When visitors lament that they have only a few days for the Swedish countryside after seeing Stockholm, we tell them to sail along the Göta Canal to see it all in a nutshell. This is deservedly one of Sweden's major attractions, linking the North Sea with the Baltic and connecting Stockholm with a direct inland water route. The canal is called "Sweden's blue ribbon," and it runs to the province of Västergötland between Lake Vänern and Lake Vättern (often confused because of the similarity of their names).

Stretching for 190km (118 miles) and rising more than 90m (295 ft.) above sea level at its highest point, with a total of 65 locks, the Göta Canal makes for an unforgettable journey. It's preferable to see it by water, but you can also drive along the canal, and we once even cycled it. The shifting scenery along the entire length of the canal provides one of the most beautiful panoramas in Europe.

The Göta Canal was begun for the purpose of transporting goods across Sweden, thereby avoiding expensive tolls levied by Denmark on ships entering and leaving the Baltic Sea. Construction started in 1810 under the supervision of former naval officer Baltzar von Platen, assisted by some 60,000 soldiers, and the first of the locks was built in Forsvik in 1813 and is still in use today. However, soon after it was completed, Denmark waived its shipping tolls, and the railway between Stockholm and Gothenburg was created, allowing for the cheaper and faster shipment of goods across Sweden. The canal's importance as a transport artery began to diminish, and it became more of a tourist attraction than a means of transportation. The idea of using it for leisure activities has fully caught on, and today 4,000 boats a year travel the canal, in addition to a significant number of passenger vessels and even canoes.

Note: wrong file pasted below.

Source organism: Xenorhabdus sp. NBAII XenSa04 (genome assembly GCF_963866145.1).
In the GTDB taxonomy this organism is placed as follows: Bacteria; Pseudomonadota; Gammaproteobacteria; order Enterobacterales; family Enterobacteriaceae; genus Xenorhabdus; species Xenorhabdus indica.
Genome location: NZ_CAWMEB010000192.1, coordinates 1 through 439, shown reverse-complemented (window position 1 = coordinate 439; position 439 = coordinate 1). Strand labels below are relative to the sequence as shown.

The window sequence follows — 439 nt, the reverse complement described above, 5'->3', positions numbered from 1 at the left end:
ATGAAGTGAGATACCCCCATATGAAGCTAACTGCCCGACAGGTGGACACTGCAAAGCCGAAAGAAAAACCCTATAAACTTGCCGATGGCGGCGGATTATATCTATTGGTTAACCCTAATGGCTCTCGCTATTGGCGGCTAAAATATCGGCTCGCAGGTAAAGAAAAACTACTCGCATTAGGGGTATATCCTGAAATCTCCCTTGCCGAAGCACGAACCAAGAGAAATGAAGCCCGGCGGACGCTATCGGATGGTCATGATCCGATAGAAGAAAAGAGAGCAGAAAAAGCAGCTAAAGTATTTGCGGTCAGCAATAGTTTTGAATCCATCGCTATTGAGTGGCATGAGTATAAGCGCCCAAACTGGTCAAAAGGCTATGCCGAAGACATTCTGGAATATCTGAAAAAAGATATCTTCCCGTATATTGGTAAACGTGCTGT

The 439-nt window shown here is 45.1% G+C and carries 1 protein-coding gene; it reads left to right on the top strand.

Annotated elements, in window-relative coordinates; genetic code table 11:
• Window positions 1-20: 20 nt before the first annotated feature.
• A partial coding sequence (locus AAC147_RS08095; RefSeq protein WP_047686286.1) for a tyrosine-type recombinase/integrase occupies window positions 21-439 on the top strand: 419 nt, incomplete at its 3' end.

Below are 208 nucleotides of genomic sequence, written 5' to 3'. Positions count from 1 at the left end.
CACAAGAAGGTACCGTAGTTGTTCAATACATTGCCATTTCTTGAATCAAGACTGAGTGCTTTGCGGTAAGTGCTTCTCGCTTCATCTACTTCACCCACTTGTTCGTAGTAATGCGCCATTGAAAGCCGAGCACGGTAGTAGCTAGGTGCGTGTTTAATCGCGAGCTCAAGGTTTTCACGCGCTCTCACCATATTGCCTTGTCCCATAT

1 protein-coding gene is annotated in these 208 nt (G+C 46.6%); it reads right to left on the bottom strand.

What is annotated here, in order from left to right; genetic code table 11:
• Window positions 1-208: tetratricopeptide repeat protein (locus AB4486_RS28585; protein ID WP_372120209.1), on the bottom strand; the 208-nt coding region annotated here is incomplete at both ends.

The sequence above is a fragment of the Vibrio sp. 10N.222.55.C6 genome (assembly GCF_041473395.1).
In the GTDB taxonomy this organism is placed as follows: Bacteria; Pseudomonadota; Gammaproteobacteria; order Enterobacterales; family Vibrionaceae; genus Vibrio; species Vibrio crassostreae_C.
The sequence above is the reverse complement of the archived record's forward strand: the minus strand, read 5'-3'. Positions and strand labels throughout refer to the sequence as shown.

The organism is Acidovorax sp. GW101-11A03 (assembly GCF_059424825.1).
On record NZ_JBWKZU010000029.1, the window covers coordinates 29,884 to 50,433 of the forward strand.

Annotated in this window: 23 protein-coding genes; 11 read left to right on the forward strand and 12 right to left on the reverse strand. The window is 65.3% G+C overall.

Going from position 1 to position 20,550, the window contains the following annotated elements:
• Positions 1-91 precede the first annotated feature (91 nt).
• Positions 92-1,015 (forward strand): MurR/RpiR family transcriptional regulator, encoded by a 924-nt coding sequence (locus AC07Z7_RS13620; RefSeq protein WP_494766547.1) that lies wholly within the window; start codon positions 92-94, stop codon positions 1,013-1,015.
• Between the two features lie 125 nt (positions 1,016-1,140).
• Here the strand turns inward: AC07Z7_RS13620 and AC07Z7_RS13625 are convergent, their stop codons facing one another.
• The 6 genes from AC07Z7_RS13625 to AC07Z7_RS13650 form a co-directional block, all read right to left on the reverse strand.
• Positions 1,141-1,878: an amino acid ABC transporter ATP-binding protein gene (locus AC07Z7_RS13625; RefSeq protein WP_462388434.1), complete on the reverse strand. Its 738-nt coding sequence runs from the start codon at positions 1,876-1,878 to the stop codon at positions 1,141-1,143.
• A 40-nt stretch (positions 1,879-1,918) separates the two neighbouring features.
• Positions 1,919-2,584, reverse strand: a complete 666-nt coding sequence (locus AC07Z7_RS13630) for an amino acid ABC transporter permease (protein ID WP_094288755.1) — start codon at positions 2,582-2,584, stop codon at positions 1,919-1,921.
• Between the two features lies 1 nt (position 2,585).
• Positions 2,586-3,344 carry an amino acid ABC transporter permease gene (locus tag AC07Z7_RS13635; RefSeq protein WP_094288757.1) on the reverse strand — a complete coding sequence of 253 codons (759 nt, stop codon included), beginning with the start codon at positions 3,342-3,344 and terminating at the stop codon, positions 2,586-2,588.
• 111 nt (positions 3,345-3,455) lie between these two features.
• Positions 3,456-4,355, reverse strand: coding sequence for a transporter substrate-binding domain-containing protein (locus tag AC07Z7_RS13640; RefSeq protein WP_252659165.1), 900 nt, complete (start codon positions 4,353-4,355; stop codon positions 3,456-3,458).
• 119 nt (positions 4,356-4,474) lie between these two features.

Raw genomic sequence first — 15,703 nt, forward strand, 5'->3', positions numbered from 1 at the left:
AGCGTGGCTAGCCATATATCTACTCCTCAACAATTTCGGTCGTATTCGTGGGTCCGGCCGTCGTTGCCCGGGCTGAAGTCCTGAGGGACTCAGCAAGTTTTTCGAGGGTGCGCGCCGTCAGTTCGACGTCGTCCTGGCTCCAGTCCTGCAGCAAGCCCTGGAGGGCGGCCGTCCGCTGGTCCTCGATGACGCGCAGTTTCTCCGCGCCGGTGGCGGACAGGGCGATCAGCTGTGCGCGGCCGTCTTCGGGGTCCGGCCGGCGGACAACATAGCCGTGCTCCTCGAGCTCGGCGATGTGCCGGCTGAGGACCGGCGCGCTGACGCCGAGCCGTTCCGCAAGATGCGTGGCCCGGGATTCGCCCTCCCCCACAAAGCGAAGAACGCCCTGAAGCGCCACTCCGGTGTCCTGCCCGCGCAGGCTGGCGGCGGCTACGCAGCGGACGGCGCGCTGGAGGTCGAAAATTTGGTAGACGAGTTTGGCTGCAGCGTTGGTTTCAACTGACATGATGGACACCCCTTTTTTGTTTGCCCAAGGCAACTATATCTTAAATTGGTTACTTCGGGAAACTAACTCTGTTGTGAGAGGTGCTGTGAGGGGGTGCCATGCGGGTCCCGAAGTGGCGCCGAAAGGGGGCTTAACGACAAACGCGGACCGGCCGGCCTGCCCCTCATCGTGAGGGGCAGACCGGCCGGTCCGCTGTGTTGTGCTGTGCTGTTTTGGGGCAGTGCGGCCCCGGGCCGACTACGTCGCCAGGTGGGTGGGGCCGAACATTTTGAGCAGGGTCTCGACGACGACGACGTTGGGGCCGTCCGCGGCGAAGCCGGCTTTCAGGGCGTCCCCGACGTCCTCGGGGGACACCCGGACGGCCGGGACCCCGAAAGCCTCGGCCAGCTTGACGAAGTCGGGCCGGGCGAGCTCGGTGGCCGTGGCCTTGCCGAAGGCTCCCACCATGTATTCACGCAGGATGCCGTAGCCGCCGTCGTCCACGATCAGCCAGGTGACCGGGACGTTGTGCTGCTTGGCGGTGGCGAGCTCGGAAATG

The towpaths are almost as busy as the canal itself. Where oxen once could be seen giving barges and sailing craft a much-needed tow, you now find walkers and cyclists making their way to the leafy countryside.

One of the highlights of any trip along the Göta Canal is to take in views of Lake Vänern, an inland sea that has existed since 6500 B.C. (although back then it covered a much larger area than today -- the present-day Lake Vänern took shape during the Iron Age around 300 B.C.). It is the largest lake in Sweden and the third largest lake in Europe, encompassing 2,130 sq. km (822 sq. miles) and measuring 145km (90 miles) long and 80km (50 miles) wide at one point.

Some 20 tributaries of varying size feed water into the lake, although that water is discharged to just one outflow, the River Göta. The amount of water being discharged is just over 500,000 liters per second, which, in effect, means the water in the lake is changed every ninth year. The lake boasts about 20,000 small islands and rocks, forming the world's largest freshwater archipelago.